What does it look like to become a doula? What are some of the birth world’s most pressing issues? In our new series, Ask A DTI Doula, DTI educators and trained doulas will answer some of our community’s questions.
For the fifth piece in the series, we are proud to share an interview with DTI Doula Educator Taylor Davis on how to approach a vaginal birth after cesarean (VBAC)—and the different things expecting parents should look for in VBAC-supportive providers.
Who: Taylor Davis (she/her)
I have a busy and thriving practice! I work primarily as a birth doula and attend two to three births a month, with one or two-month-long breaks during the year. I work as a solo doula, but collaborate actively with other local doulas to back one another up. I work with all types of families, and especially love working with people who are birthing again after a challenging first birth experience.
VBAC stands for Vaginal Birth After Cesarean. If you have had one or more cesarean sections (C-sections) and are pregnant again, you have a few options—do you want another C-section (repeat C-section) or a vaginal birth after cesarean section (VBAC)?
According to the American Pregnancy Association, the national cesarean birth rate has been at its highest, with more than a quarter of all deliveries being C-sections. And statistically, 60-80%–roughly 3 to 4 out of 5–people who have previously undergone cesarean birth can successfully give birth vaginally.
The No. 1 thing I want families pursuing VBAC to know, is that they should take the time to carefully choose a VBAC supportive provider. While I realize this might not exist in every region, it’s absolutely worth it to explore all of the available options and choose a provider who is going to be fully supportive of VBAC. This can feel overwhelming, but if taken one step at a time, it’s very manageable. I’ve often seen it be incredibly empowering as well for families to step into their power and interview providers and hire the one who is the best fit.
Typically, searching for a provider begins with doing some research in your community to see if there are providers who others have had good VBAC experiences with. You can then call each of those offices and schedule a meet and greet or an interview. You DO NOT have to schedule a medical appointment before interviewing providers. Here are some questions to ask when you interview providers:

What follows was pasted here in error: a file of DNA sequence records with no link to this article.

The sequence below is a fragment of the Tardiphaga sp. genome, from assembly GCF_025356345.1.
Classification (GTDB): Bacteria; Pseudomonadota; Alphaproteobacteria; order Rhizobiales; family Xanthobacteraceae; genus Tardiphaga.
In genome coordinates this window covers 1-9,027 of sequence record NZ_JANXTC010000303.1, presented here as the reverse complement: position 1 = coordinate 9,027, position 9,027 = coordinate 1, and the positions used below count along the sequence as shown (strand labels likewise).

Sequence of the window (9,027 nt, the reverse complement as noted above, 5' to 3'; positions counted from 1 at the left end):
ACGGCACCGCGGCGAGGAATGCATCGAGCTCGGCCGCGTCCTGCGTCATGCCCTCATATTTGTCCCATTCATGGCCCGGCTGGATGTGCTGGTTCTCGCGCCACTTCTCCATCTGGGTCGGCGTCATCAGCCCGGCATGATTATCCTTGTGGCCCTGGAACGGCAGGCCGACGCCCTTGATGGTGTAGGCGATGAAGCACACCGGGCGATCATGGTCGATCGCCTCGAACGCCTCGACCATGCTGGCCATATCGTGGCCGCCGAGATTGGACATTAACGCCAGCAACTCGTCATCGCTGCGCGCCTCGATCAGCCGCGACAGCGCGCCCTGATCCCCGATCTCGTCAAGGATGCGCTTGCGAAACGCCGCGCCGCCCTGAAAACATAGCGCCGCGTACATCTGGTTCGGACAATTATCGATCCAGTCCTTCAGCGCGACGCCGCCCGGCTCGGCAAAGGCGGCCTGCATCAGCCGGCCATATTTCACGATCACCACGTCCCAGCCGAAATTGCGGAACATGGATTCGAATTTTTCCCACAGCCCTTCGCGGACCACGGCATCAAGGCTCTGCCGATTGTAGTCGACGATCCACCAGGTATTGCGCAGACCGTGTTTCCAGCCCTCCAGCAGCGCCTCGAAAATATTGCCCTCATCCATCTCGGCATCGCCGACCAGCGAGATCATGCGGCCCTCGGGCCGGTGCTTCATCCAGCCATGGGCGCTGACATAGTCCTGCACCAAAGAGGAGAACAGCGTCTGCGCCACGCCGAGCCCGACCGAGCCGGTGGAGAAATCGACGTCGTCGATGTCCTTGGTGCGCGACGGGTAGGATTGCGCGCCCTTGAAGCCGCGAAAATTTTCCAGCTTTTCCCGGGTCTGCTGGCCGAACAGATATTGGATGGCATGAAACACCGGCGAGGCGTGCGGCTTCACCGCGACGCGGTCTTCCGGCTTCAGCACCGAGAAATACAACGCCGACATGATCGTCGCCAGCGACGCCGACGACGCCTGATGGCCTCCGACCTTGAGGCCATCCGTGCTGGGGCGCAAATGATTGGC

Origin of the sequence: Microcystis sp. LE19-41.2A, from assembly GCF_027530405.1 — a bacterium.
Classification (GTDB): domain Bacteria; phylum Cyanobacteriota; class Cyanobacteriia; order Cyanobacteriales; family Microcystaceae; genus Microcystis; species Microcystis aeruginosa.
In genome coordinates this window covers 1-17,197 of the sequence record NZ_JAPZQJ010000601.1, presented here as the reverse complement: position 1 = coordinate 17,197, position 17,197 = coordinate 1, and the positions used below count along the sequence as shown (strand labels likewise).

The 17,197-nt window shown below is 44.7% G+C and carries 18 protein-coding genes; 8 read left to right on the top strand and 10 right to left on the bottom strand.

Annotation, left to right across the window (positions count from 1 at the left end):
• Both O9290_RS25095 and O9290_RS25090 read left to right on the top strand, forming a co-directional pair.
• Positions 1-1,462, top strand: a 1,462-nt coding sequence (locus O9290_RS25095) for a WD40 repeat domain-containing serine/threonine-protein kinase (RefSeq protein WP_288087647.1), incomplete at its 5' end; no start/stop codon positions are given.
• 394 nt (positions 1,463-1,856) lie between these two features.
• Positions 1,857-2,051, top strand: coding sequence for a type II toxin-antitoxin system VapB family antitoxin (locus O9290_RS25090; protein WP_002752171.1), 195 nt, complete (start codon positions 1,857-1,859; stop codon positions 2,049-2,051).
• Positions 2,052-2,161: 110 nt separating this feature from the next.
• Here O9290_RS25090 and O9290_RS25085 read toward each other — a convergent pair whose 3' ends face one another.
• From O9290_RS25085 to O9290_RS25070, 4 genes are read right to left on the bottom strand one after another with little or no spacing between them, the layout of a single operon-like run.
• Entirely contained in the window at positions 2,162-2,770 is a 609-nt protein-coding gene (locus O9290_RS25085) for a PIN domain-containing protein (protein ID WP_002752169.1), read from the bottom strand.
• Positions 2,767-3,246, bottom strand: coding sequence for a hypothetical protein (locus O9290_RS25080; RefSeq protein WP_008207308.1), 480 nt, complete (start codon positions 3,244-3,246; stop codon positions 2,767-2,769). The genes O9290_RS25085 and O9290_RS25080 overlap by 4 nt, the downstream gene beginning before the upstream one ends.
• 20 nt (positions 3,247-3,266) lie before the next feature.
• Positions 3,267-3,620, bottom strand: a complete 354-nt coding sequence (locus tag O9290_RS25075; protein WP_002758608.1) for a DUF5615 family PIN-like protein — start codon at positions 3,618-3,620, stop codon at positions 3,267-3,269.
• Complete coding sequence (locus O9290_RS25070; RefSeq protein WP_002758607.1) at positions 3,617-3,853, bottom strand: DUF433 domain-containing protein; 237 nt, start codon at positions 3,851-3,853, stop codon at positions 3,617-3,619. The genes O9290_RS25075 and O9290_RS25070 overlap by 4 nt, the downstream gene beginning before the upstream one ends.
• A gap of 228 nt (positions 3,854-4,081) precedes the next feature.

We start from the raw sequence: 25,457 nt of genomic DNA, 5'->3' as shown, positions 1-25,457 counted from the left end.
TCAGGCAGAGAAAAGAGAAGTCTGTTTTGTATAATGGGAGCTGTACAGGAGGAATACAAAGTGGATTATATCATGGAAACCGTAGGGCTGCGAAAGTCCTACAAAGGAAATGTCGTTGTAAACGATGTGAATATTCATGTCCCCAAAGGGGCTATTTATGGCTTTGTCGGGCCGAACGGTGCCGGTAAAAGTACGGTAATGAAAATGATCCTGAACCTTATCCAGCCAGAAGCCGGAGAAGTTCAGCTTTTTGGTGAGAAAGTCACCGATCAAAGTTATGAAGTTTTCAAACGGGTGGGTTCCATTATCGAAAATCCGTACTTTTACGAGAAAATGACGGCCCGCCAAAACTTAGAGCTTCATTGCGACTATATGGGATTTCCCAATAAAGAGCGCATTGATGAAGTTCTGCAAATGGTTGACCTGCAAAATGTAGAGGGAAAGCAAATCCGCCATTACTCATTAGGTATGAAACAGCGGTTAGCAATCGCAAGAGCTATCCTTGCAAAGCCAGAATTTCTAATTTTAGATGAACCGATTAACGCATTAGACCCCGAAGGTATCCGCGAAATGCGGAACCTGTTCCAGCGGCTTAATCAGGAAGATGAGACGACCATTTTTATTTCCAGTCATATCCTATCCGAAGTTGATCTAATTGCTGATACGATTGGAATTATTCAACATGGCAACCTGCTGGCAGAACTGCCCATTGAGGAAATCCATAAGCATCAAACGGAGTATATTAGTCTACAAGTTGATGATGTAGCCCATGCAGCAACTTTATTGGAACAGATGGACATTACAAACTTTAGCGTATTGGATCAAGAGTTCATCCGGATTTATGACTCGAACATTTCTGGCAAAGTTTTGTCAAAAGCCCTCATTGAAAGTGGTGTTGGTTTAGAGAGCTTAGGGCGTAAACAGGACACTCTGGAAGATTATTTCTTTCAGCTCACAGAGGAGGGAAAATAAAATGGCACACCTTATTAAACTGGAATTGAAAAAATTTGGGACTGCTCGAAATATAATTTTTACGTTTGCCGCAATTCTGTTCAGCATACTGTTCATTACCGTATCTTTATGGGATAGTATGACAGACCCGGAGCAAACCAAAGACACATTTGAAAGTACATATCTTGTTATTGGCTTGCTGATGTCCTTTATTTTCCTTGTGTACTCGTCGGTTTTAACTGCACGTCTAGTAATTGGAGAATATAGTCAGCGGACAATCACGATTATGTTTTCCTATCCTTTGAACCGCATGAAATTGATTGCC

Notice that these are mostly open-ended questions. Asking a VBAC provider open-ended questions, instead of questions that can be answered with a simple “yes” or “no,” allows you to get more information about their approach. Better yet, it requires them to share their philosophy in more depth and detail.
After you walk out of this interview, it’s time to evaluate the answers you received. A list of questions doesn’t help very much if you don’t understand the implications of the answers. Here are some red flags to look for when listening to a provider’s responses:
Finally, it’s critical to pay attention to how that provider and their responses make you feel when you are interviewing them.
I created a guide to help families find supportive VBAC providers. It will walk you through the exact process, step by step. You can grab it here. There’s a lot of preparation, both logistical and emotional, that goes into planning for a VBAC. I’ve recorded a few episodes on my podcast, “Your Birth, Your Worth” all about VBACs and know that VBAC folks will find them really helpful. This episode is all about how to rock your VBAC. In this episode, I interviewed Jen Kamel, VBAC expert and creator of VBAC Facts. And in this one, I walk listeners through the a 5-step process of confronting their fears as they plan for a VBAC.
You can reach out to DTI at email@example.com with any questions and you can also browse our training calendar to learn more! Curious about DTI’s programs? Click here to learn more about becoming a doula through the different programs we offer.